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Double Bonus supplement 2: Ace / high card versus single ace

In Double Bonus it's often correct to hold a single ace and discard an unsuited high card. The difference between the two plays is extremely small, and if you were to follow Jacks Or Better strategy and always hold both ace and high card you would be giving up very little value. Here are some illustrations of the precise rules:

Kh, 9c, Ad, 7s, 6c

The correct Double Bonus play is to hold the single ace; in Jacks Or Better, both ace and off-suit king are held. In Double Bonus, the discards - marked in blue above - determine which play is correct. There are three factors involved: straight ace-low (ace, 2, 3, 4, 5), straight ace-high (10, jack, queen, king, ace) and a flush of the same suit as the ace. If any of these cards figure amongst the discards they affect the play, because their absence from the remaining pack means that straights both ace-high and ace-low, and flushes, are less likely to result in the final hand. As such, they are known as "penalty cards", because their presence in the initial hand "penalises" the value of certain plays.

• If none of the three discards is a 2, 3, 4, 5 or 10 penalty card, then the correct play is to hold the single ace, as in the initial example. The large payoff on four aces in Double Bonus is the deciding factor:

Kh, 9c, Ad, 7s, 6c

• If there is a 10 in the initial hand, this "penalises" an ace-high straight and reduces the value of holding the other high card, since there are now less ace-high straights for the high card to figure in. In this case, the correct play is to discard the high card again:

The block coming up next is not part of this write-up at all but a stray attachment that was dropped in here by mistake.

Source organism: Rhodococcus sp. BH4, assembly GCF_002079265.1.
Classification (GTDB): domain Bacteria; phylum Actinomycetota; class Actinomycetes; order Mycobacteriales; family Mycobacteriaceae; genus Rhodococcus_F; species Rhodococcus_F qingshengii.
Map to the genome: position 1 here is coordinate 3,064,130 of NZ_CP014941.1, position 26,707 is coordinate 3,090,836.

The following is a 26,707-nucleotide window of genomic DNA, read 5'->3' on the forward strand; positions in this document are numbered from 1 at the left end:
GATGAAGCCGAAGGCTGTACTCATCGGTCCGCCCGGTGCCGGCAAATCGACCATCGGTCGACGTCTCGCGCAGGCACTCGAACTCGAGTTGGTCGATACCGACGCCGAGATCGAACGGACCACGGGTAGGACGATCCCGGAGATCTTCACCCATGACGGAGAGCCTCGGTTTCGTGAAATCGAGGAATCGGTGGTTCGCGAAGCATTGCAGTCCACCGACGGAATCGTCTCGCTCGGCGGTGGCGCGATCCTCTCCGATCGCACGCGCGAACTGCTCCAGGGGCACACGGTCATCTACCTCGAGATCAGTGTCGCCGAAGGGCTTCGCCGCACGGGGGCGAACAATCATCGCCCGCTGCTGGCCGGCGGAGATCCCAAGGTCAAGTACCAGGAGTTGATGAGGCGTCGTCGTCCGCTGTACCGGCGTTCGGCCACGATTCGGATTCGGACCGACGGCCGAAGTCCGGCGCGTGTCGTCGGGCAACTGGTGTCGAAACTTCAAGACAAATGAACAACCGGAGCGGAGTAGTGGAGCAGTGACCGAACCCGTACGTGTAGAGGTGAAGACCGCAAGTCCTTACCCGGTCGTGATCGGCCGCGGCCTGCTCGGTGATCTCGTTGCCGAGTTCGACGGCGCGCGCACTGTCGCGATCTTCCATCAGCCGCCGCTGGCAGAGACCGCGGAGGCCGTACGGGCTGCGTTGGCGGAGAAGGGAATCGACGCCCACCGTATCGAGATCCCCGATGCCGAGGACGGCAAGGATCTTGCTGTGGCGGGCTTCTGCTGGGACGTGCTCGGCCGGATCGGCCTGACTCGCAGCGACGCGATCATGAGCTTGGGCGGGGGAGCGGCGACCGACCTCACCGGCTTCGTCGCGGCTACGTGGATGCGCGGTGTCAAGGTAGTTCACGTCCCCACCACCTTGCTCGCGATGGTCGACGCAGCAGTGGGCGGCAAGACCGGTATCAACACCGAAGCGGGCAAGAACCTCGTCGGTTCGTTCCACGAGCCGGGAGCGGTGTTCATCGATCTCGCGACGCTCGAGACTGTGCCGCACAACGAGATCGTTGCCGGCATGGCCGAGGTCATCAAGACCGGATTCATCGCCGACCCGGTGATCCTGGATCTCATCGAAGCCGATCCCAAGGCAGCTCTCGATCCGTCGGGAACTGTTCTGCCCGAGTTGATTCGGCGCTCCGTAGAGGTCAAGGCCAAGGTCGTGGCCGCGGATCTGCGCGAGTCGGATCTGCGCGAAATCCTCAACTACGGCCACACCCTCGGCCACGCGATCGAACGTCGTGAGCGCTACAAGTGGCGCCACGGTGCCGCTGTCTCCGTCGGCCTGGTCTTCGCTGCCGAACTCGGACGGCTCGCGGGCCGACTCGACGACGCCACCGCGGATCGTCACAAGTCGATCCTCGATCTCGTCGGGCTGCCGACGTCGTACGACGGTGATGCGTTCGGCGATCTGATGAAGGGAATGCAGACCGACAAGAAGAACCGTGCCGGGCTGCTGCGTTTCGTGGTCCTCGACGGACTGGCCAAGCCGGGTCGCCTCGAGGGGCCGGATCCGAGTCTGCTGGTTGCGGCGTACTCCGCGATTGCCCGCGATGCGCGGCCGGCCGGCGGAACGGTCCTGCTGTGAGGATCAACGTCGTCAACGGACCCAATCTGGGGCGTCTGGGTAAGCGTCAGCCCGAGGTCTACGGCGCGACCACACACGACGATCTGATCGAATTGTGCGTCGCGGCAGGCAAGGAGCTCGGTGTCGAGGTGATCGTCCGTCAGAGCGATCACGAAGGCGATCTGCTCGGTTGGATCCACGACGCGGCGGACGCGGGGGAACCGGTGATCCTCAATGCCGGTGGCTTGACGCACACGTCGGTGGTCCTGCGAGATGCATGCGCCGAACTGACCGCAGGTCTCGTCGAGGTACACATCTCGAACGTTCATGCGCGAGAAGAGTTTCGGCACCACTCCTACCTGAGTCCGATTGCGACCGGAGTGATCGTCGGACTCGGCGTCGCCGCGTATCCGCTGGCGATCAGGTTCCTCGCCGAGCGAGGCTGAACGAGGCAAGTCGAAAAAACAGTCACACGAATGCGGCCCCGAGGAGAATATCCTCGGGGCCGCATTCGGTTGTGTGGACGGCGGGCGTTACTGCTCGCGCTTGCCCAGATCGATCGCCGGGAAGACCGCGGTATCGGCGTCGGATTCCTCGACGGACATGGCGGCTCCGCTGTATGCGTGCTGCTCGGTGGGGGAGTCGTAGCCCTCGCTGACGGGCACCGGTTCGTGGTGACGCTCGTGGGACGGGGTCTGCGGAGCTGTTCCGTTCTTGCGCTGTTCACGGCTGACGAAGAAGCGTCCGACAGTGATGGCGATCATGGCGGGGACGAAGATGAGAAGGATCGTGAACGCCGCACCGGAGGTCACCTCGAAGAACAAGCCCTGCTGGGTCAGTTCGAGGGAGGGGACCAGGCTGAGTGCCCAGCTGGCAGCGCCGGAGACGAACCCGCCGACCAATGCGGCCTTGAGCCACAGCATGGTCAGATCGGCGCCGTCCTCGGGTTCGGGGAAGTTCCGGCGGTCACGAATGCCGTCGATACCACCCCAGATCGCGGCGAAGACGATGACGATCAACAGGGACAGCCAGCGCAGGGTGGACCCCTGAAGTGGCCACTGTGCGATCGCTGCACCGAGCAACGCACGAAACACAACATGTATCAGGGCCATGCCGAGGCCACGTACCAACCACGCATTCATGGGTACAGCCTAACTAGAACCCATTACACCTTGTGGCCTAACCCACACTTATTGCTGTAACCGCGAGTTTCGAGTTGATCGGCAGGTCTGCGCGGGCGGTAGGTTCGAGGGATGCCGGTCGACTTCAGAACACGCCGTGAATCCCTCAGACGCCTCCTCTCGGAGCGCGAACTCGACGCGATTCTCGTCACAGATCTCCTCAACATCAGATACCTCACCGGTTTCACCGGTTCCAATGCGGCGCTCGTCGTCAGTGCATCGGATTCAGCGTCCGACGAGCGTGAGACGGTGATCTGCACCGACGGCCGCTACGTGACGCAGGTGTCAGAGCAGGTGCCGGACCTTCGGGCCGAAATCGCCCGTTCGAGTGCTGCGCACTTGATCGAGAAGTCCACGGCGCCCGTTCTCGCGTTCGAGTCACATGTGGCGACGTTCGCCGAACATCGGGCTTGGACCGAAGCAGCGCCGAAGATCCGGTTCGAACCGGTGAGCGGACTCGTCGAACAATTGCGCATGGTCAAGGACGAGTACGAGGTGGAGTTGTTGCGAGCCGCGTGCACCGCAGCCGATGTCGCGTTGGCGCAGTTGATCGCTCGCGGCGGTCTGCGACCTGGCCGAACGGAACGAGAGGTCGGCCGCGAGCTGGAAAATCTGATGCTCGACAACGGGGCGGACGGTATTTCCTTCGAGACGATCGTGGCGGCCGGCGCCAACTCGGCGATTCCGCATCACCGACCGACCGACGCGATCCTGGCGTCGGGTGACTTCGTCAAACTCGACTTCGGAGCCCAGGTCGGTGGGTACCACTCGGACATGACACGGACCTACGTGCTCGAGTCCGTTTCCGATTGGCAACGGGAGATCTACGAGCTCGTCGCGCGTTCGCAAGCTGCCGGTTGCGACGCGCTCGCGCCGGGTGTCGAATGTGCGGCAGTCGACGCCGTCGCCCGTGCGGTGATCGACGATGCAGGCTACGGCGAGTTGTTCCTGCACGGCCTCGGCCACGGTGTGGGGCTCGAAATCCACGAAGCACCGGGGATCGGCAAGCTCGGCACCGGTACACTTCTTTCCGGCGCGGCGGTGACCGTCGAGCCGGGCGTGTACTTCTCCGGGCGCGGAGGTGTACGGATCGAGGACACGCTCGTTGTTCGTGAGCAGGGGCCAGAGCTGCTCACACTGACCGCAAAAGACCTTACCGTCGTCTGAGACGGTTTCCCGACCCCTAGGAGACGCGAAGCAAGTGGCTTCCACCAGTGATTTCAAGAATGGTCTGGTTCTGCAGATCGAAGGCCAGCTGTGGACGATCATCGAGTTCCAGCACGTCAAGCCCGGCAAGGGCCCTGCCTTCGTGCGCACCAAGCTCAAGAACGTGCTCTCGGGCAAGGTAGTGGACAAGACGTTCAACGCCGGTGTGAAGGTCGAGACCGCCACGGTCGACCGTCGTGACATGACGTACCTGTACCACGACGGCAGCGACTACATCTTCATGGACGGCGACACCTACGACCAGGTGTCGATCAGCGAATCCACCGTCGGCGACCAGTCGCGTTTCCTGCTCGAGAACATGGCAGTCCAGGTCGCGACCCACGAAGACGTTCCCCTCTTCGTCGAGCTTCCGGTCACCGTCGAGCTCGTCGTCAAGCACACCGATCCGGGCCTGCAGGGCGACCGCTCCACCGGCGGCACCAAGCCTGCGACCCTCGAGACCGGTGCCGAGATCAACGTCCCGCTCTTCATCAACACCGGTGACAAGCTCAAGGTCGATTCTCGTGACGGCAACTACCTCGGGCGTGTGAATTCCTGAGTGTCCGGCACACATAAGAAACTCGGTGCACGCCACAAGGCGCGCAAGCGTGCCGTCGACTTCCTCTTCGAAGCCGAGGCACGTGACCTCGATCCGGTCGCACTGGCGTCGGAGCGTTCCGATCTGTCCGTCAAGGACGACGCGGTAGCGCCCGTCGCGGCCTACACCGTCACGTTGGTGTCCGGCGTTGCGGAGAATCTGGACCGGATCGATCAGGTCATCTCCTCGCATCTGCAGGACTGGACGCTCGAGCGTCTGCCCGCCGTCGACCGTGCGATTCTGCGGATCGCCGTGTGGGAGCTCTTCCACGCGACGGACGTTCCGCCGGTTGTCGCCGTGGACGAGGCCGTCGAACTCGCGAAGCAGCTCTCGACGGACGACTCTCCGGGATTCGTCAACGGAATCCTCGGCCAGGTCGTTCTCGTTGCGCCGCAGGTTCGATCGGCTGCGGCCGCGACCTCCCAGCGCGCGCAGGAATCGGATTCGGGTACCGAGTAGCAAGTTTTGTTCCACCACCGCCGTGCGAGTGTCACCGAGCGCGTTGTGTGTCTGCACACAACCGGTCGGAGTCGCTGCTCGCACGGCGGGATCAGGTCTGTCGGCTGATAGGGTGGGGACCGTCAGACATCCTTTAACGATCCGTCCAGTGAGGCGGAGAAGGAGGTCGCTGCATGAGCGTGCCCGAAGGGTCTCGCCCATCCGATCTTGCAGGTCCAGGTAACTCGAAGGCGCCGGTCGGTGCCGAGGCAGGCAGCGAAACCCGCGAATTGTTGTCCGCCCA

Kh, 9c, Ad, 7s, 6c

• If 2, 3, 4, or 5 figures amongst the discards, the ace-low straight is now "penalised" but an ace-high one is clear; in this case it's correct to hold the high card as well:

Qh, 9c, Ad, 7s, 3c

• If there are penalty-cards to both an ace-low AND an ace-high straight, then it's correct to hold just the ace, for the same reason as when there are no penalty cards - the value of four aces tips the scales in favour of the single ace:

Kh, 10s, Ad, 7s, 5c

• If there is a FLUSH penalty card, a discard suited with the ace, it's correct to hold the high card whether or not there's a 10 card penalising the ace-high straight, both...

Qc, 10s, Ad, 7d, 5c

...and without the 10 penalty card...

Qc, 9h, Ad, 8d, 6c

It bears repeating again that these various exceptions to the Jacks Or Better play of always holding ace plus unsuited high card are very inexpensive. If you don't want to learn the above exceptions, go ahead and always hold the two high cards - the cost is approximately one cent for every $300 wagered.

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